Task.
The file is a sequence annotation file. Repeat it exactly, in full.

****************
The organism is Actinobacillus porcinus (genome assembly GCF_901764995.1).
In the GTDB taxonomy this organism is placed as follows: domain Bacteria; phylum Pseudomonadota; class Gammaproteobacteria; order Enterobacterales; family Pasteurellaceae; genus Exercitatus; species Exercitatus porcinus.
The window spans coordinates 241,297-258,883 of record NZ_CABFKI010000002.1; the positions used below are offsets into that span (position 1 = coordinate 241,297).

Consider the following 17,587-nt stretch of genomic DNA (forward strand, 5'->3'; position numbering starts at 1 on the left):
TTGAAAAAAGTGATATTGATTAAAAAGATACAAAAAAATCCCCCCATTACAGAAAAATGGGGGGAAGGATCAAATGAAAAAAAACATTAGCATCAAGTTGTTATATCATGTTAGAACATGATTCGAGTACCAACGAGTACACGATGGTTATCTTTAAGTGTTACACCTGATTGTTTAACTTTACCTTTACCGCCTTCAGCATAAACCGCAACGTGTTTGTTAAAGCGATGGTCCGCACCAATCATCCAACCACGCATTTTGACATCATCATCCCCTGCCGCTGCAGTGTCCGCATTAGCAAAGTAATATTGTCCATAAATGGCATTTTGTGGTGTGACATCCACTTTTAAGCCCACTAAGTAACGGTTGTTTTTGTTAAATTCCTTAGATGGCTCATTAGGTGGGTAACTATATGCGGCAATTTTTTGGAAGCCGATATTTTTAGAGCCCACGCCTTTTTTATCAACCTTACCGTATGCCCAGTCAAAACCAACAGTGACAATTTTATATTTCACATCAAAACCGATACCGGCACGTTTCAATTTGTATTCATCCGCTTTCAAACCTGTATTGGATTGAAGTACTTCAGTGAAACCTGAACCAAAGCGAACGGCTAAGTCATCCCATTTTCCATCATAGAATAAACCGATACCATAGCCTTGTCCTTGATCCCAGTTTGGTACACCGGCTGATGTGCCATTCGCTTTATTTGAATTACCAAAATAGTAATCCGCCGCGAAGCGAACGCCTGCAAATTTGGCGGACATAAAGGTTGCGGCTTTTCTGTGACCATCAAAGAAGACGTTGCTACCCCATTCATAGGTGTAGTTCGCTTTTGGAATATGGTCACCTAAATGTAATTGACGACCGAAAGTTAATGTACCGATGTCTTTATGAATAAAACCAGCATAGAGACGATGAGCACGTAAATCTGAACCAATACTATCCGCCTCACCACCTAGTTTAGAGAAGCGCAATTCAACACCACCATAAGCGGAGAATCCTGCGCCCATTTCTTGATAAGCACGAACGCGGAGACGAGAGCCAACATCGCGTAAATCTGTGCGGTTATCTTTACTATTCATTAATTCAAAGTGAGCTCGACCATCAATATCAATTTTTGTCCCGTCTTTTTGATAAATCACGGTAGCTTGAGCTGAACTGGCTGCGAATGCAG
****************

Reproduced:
The organism is Actinobacillus porcinus (genome assembly GCF_901764995.1).
In the GTDB taxonomy this organism is placed as follows: domain Bacteria; phylum Pseudomonadota; class Gammaproteobacteria; order Enterobacterales; family Pasteurellaceae; genus Exercitatus; species Exercitatus porcinus.
The window spans coordinates 241,297-258,883 of record NZ_CABFKI010000002.1; the positions used below are offsets into that span (position 1 = coordinate 241,297).

Consider the following 17,587-nt stretch of genomic DNA (forward strand, 5'->3'; position numbering starts at 1 on the left):
TTGAAAAAAGTGATATTGATTAAAAAGATACAAAAAAATCCCCCCATTACAGAAAAATGGGGGGAAGGATCAAATGAAAAAAAACATTAGCATCAAGTTGTTATATCATGTTAGAACATGATTCGAGTACCAACGAGTACACGATGGTTATCTTTAAGTGTTACACCTGATTGTTTAACTTTACCTTTACCGCCTTCAGCATAAACCGCAACGTGTTTGTTAAAGCGATGGTCCGCACCAATCATCCAACCACGCATTTTGACATCATCATCCCCTGCCGCTGCAGTGTCCGCATTAGCAAAGTAATATTGTCCATAAATGGCATTTTGTGGTGTGACATCCACTTTTAAGCCCACTAAGTAACGGTTGTTTTTGTTAAATTCCTTAGATGGCTCATTAGGTGGGTAACTATATGCGGCAATTTTTTGGAAGCCGATATTTTTAGAGCCCACGCCTTTTTTATCAACCTTACCGTATGCCCAGTCAAAACCAACAGTGACAATTTTATATTTCACATCAAAACCGATACCGGCACGTTTCAATTTGTATTCATCCGCTTTCAAACCTGTATTGGATTGAAGTACTTCAGTGAAACCTGAACCAAAGCGAACGGCTAAGTCATCCCATTTTCCATCATAGAATAAACCGATACCATAGCCTTGTCCTTGATCCCAGTTTGGTACACCGGCTGATGTGCCATTCGCTTTATTTGAATTACCAAAATAGTAATCCGCCGCGAAGCGAACGCCTGCAAATTTGGCGGACATAAAGGTTGCGGCTTTTCTGTGACCATCAAAGAAGACGTTGCTACCCCATTCATAGGTGTAGTTCGCTTTTGGAATATGGTCACCTAAATGTAATTGACGACCGAAAGTTAATGTACCGATGTCTTTATGAATAAAACCAGCATAGAGACGATGAGCACGTAAATCTGAACCAATACTATCCGCCTCACCACCTAGTTTAGAGAAGCGCAATTCAACACCACCATAAGCGGAGAATCCTGCGCCCATTTCTTGATAAGCACGAACGCGGAGACGAGAGCCAACATCGCGTAAATCTGTGCGGTTATCTTTACTATTCATTAATTCAAAGTGAGCTCGACCATCAATATCAATTTTTGTCCCGTCTTTTTGATAAATCACGGTAGCTTGAGCTGAACTGGCTGCGAATGCAG